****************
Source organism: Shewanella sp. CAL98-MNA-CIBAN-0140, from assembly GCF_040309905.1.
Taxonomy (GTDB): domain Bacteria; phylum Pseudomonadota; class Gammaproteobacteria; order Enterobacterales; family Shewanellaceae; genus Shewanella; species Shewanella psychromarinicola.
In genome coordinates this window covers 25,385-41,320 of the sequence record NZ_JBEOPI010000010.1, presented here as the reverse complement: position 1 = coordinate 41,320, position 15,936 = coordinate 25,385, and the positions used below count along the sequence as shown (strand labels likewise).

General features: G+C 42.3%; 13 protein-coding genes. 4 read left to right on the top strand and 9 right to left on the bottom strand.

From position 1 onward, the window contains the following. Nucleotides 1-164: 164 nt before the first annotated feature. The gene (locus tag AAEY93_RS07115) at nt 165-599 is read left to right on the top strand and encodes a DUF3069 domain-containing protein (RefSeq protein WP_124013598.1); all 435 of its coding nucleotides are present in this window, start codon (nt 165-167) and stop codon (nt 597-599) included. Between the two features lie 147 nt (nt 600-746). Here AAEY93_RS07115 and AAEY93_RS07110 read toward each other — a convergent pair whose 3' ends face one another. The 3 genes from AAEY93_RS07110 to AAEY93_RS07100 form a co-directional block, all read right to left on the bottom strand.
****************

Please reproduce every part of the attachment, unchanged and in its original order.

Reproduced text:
Source organism: Shewanella sp. CAL98-MNA-CIBAN-0140, from assembly GCF_040309905.1.
Taxonomy (GTDB): domain Bacteria; phylum Pseudomonadota; class Gammaproteobacteria; order Enterobacterales; family Shewanellaceae; genus Shewanella; species Shewanella psychromarinicola.
In genome coordinates this window covers 25,385-41,320 of the sequence record NZ_JBEOPI010000010.1, presented here as the reverse complement: position 1 = coordinate 41,320, position 15,936 = coordinate 25,385, and the positions used below count along the sequence as shown (strand labels likewise).

General features: G+C 42.3%; 13 protein-coding genes. 4 read left to right on the top strand and 9 right to left on the bottom strand.

From position 1 onward, the window contains the following. Nucleotides 1-164: 164 nt before the first annotated feature. The gene (locus tag AAEY93_RS07115) at nt 165-599 is read left to right on the top strand and encodes a DUF3069 domain-containing protein (RefSeq protein WP_124013598.1); all 435 of its coding nucleotides are present in this window, start codon (nt 165-167) and stop codon (nt 597-599) included. Between the two features lie 147 nt (nt 600-746). Here AAEY93_RS07115 and AAEY93_RS07110 read toward each other — a convergent pair whose 3' ends face one another. The 3 genes from AAEY93_RS07110 to AAEY93_RS07100 form a co-directional block, all read right to left on the bottom strand.